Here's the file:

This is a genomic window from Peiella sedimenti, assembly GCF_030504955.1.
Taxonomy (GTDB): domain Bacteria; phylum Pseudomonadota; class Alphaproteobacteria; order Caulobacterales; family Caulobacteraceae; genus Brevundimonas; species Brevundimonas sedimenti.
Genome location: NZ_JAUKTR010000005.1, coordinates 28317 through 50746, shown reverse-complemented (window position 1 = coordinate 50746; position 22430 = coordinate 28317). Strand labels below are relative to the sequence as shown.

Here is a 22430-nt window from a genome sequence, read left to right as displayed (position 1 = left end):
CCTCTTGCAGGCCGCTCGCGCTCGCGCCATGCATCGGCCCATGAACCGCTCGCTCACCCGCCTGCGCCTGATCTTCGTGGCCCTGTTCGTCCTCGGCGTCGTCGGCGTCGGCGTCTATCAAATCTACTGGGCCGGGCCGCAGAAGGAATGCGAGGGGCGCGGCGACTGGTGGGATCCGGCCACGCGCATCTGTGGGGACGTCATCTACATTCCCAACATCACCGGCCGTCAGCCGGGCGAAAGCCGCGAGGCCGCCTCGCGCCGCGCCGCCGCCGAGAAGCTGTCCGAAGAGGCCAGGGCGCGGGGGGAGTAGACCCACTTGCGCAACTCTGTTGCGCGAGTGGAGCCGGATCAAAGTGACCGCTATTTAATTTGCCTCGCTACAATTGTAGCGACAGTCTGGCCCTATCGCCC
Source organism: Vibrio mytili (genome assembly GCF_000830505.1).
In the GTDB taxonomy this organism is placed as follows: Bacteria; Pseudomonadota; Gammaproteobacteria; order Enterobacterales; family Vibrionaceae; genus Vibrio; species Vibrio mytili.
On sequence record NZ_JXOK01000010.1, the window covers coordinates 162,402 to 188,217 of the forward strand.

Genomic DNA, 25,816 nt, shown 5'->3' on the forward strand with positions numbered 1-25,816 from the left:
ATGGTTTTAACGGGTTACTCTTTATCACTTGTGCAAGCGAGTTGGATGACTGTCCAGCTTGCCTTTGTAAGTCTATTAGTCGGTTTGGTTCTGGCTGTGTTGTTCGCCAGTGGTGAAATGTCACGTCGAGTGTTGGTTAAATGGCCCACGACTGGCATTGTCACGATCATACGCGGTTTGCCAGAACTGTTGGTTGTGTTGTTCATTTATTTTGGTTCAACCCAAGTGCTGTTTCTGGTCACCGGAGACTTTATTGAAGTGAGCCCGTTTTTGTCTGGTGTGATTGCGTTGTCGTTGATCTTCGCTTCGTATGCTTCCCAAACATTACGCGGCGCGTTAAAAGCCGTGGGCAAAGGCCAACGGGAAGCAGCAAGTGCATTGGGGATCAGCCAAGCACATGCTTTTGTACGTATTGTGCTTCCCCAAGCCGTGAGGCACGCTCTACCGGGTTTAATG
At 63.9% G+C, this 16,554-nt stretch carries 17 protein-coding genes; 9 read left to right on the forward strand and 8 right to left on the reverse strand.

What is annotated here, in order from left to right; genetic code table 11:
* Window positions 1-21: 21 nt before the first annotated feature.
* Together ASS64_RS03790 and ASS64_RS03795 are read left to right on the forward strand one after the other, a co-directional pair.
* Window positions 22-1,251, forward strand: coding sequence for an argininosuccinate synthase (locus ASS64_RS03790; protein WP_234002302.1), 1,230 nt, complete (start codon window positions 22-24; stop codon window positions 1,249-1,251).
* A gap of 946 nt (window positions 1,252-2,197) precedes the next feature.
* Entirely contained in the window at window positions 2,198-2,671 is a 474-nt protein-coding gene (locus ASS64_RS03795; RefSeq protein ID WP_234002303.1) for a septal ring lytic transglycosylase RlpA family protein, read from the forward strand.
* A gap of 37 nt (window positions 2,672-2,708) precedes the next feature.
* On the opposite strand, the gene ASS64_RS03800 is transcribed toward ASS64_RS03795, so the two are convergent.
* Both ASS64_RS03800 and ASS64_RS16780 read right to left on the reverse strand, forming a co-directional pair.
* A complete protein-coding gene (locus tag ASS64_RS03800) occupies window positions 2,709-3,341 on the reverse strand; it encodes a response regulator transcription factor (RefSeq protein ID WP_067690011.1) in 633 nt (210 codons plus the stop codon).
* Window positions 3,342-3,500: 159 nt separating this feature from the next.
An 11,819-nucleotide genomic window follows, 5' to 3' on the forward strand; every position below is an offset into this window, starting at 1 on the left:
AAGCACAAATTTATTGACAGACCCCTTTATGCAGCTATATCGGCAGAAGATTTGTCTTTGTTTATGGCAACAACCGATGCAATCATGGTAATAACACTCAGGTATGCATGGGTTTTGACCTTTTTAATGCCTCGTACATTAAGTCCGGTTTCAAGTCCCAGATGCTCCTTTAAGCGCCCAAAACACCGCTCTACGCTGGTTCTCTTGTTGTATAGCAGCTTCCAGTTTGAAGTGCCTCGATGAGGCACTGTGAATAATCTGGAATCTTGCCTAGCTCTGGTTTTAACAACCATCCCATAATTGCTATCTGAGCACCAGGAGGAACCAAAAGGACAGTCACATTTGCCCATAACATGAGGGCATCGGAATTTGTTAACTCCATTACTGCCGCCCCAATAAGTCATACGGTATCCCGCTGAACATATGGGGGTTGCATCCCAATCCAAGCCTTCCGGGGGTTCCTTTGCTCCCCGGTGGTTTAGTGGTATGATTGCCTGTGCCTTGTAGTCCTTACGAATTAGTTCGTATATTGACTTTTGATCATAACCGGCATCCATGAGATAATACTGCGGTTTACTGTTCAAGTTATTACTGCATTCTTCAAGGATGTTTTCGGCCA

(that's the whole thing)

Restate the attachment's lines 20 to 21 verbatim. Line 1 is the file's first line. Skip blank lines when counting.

* Both ASS64_RS03800 and ASS64_RS16780 read right to left on the reverse strand, forming a co-directional pair.
* A complete protein-coding gene (locus tag ASS64_RS03800) occupies window positions 2,709-3,341 on the reverse strand; it encodes a response regulator transcription factor (RefSeq protein ID WP_067690011.1) in 633 nt (210 codons plus the stop codon).